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Outlaw Writer (cont.)

My computer at the library logged out unexpectedly when they were closing and I forgot to complete the interview when I got home.  So, here is the rest Hunter’s answer to George Plimpton’s question he asked Hunter one night about 5 years ago for a Paris Review interview.  George Plimpton asked “What’s the appeal of the “outlaw” writer, such as yourself?

Hunter said:

I just usually go with my own taste.   If I like something, and it happens to be against the law, well, I might have a problem.  But an outlaw can be defined as somebody who lives outside the law, beyond the law, not necessarily against it.  It’s pretty ancient.  It goes back to Scandinavian history.  People were declared outlaws and were cast out of the community and sent to foreign lands – exiled.  They operated outside the law in communities all over Greenland and Iceland, wherever they drifted.  Outside the law in the countries they came from – I don’t think they were trying to be outlaws… I was never trying, necessarily, to be an outlaw.  It was just the place in which I found myself.  By the time I started Hells’ Angels I was riding with them and it was clear that it was no longer possible for me to go back and live within the law.  Between Vietnam and weed – a whole generation was criminalized in that time.  You realize that you are subject to being busted. A lot of people grew up with that attitude.  There were a lot more outlaws than me.  I was just a writer.  I wasn’t trying to be an outlaw writer.  I never heard of the term; somebody else made it up.  But we were all outside the law:  Kerouac, Miller, Burroughs, Ginsberg, Kesey; I didn’t have a gauge as to who was the worst outlaw.  I just recognized my allies: my people.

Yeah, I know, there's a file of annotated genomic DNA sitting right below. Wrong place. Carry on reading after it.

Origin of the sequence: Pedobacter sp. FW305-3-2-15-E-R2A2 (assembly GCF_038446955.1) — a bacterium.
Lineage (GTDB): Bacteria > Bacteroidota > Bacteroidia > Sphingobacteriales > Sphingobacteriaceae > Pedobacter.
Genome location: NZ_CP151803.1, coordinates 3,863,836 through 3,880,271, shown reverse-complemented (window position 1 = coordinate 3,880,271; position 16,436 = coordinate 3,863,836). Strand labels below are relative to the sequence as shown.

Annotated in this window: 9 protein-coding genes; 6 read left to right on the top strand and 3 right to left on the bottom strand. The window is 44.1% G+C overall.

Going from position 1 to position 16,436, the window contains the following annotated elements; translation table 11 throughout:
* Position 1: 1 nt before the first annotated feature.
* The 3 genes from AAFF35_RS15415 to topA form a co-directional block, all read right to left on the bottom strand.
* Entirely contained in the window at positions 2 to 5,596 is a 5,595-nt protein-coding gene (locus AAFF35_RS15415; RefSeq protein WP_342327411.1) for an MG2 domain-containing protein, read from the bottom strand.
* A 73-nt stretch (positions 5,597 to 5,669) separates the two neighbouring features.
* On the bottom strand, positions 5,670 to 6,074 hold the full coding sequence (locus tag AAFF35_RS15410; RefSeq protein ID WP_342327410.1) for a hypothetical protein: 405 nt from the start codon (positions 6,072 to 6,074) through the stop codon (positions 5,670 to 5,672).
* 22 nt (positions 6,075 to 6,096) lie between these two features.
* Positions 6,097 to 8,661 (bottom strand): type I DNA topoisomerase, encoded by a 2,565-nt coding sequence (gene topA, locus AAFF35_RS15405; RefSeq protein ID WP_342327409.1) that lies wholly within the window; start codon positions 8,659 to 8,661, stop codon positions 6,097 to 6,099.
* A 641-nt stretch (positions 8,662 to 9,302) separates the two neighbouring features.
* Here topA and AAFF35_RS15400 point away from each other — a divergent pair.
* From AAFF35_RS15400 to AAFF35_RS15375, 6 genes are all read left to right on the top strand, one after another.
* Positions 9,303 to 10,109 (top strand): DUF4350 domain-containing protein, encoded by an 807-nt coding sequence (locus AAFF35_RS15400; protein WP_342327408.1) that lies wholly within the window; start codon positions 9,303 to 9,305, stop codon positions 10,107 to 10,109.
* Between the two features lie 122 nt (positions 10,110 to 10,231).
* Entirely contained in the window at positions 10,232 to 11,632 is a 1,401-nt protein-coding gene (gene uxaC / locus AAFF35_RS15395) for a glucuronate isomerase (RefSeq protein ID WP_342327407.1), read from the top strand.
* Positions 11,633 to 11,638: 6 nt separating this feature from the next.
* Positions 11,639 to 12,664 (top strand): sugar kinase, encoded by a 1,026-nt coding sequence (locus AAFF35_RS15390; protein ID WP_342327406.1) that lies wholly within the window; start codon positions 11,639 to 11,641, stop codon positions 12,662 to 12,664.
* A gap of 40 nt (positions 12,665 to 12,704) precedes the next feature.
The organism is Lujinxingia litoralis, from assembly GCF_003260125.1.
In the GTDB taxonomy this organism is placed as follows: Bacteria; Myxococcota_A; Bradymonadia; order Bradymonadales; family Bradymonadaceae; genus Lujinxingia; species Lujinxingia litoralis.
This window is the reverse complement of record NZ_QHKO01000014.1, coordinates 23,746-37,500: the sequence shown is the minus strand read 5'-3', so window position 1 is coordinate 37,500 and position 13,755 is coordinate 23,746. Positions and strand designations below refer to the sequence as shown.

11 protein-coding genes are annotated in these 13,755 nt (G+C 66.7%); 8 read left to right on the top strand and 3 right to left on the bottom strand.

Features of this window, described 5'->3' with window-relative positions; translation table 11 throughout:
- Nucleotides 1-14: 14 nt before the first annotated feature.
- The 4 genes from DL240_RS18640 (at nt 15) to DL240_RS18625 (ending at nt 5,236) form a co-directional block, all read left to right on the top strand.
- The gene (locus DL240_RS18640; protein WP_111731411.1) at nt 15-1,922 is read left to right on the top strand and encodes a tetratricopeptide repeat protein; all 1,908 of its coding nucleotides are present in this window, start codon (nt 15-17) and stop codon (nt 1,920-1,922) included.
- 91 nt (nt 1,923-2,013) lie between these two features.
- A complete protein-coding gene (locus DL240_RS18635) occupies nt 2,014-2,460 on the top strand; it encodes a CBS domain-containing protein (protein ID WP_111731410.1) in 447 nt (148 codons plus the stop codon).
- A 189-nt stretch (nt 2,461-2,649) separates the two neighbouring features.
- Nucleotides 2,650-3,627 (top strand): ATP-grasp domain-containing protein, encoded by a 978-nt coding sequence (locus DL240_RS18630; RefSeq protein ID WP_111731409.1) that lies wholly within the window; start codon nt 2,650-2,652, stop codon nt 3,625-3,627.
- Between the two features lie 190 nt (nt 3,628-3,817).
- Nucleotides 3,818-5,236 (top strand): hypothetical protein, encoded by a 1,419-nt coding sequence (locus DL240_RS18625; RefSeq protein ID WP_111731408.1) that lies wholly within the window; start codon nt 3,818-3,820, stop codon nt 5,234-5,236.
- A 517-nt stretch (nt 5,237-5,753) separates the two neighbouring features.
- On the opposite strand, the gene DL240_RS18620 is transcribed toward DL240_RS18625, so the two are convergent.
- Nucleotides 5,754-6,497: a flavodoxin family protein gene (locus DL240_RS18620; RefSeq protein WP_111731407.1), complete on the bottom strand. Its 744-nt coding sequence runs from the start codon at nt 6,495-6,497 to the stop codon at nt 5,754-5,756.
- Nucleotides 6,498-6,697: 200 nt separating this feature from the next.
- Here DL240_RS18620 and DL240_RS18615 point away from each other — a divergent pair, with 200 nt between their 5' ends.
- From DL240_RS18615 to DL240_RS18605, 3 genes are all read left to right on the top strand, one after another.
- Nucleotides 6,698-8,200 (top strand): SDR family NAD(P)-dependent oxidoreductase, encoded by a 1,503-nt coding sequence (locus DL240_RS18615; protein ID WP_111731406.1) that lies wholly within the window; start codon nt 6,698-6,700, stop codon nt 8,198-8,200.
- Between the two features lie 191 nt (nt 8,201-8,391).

Until next time, your friend,

Anita Thompson

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